The economy of Benin remains underdeveloped and dependent on subsistence agriculture, cotton production, and regional trade. Growth in real output had averaged almost 4% before the global recession and it has returned to roughly that level in 2011-12. Inflation has subsided over the past several years. In order to raise growth, Benin plans to attract more foreign investment, place more emphasis on tourism, facilitate the development of new food processing systems and agricultural products, and encourage new information and communication technology. Specific projects to improve the business climate by reforms to the land tenure system, the commercial justice system, and the financial sector were included in Benin’s $307 million Millennium Challenge Account grant signed in February 2006. The 2001 privatization policy continues in telecommunications, water, electricity, and agriculture. The Paris Club and bilateral creditors have eased the external debt situation with Benin benefiting from a G-8 debt reduction announced in July 2005, while pressing for more rapid structural reforms. An insufficient electrical supply continues to adversely affect Benin’s economic growth though the government recently has taken steps to increase domestic power production. Private foreign direct investment is small, and foreign aid accounts for the majority of investment in infrastructure projects. Cotton, a key export, suffered from flooding in 2010-11, but high prices supported export earnings. The government agreed to a 25% increase in civil servant salaries in 2011, following a series of strikes, increasing pressure on the national budget. Benin has appealed for international assistance to mitigate piracy against commercial shipping in its territory.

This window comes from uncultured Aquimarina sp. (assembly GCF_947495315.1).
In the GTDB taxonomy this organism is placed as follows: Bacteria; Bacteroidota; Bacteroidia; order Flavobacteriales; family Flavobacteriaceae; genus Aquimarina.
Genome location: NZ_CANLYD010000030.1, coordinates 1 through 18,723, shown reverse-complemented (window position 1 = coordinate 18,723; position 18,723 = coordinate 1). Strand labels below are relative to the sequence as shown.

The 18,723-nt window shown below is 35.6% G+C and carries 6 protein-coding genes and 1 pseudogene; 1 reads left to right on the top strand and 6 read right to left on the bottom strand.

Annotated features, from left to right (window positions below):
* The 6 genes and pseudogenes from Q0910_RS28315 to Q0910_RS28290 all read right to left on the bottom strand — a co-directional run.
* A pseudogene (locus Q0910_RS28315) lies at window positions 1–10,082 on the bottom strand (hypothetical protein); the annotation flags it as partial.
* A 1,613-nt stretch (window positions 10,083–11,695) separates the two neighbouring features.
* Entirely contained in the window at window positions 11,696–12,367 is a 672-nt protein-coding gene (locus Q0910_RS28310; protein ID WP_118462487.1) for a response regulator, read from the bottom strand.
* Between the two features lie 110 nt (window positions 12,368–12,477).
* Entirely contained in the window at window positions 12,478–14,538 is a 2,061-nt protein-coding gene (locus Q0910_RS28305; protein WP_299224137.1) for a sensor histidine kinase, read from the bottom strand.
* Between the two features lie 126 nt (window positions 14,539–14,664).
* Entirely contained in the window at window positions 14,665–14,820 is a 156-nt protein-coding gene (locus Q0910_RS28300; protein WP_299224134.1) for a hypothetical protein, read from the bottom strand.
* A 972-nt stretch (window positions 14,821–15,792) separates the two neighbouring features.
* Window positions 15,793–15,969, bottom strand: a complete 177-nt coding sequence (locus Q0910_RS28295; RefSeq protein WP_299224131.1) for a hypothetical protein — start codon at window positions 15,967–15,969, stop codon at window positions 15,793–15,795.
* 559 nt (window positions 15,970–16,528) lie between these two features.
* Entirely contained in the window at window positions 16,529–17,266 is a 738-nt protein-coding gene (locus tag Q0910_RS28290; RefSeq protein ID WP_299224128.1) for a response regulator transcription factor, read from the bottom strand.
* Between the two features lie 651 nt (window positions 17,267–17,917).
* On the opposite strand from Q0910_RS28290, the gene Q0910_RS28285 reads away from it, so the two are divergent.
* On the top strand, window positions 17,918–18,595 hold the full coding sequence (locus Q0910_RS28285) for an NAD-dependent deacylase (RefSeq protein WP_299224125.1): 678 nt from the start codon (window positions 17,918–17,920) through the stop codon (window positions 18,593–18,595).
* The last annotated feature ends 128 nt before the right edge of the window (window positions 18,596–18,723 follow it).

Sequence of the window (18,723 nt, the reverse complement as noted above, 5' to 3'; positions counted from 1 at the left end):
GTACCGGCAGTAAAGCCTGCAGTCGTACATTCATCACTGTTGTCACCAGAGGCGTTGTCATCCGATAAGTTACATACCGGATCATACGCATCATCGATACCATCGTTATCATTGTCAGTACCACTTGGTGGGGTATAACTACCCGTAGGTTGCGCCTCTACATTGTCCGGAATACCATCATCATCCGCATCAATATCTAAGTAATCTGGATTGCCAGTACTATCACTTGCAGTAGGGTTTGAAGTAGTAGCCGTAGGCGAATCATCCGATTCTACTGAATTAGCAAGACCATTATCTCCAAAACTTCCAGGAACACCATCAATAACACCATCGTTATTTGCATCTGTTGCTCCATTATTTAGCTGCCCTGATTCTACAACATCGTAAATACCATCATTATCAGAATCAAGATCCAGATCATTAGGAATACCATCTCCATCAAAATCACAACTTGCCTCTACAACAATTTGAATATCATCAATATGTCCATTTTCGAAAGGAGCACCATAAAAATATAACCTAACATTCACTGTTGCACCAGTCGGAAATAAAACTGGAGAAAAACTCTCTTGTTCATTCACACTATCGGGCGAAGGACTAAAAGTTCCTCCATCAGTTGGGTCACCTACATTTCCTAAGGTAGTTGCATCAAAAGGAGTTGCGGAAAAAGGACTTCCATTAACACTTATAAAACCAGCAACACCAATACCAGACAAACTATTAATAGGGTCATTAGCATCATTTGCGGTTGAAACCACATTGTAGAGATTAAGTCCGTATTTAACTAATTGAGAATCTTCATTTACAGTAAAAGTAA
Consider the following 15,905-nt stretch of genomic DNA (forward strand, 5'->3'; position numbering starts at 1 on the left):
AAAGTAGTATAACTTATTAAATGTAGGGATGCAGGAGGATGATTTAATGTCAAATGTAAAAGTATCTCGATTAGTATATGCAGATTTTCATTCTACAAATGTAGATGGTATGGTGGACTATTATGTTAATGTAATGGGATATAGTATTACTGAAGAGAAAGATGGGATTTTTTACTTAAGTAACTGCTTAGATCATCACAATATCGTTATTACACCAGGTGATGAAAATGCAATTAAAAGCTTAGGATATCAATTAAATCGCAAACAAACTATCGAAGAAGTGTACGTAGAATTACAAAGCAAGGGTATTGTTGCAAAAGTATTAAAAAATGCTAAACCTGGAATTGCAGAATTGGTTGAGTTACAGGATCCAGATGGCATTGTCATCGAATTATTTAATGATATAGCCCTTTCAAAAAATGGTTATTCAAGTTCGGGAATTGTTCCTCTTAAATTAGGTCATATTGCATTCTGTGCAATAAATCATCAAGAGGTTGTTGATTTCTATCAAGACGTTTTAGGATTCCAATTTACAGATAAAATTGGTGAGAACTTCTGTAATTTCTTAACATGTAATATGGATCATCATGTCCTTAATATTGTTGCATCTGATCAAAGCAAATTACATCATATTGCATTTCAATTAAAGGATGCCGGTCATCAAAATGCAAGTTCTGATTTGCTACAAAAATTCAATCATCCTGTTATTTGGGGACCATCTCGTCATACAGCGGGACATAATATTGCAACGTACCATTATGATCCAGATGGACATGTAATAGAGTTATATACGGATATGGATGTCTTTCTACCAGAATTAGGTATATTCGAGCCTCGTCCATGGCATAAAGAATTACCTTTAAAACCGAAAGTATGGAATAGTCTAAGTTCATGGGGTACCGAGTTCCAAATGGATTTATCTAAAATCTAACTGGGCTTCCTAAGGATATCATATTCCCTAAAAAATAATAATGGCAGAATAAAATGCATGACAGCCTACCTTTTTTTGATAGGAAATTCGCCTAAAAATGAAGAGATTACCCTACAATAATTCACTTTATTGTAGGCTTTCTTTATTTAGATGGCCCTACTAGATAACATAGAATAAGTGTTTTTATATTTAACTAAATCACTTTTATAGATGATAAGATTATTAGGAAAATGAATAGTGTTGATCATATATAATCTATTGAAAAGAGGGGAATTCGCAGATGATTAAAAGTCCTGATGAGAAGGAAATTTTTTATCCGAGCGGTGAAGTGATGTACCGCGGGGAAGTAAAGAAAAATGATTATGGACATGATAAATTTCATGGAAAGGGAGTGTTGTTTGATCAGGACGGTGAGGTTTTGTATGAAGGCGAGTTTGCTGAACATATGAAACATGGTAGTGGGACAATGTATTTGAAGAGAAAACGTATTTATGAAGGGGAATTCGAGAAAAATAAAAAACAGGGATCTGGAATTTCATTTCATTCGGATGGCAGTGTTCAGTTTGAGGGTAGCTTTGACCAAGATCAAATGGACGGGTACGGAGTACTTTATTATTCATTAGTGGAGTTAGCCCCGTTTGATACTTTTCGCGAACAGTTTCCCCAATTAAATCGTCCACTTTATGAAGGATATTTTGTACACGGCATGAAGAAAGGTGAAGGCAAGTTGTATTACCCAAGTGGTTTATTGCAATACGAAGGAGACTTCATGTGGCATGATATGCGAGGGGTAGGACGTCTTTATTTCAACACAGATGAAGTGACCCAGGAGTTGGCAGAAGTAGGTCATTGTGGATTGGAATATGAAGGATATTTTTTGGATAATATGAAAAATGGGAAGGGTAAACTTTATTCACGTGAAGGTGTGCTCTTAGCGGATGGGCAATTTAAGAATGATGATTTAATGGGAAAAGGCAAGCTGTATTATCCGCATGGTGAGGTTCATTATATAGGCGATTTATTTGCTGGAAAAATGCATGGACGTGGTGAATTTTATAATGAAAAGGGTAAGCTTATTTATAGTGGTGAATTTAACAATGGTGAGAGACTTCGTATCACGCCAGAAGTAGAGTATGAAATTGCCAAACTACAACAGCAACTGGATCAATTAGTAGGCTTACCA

Source: Economy overview provided by CIA Factbook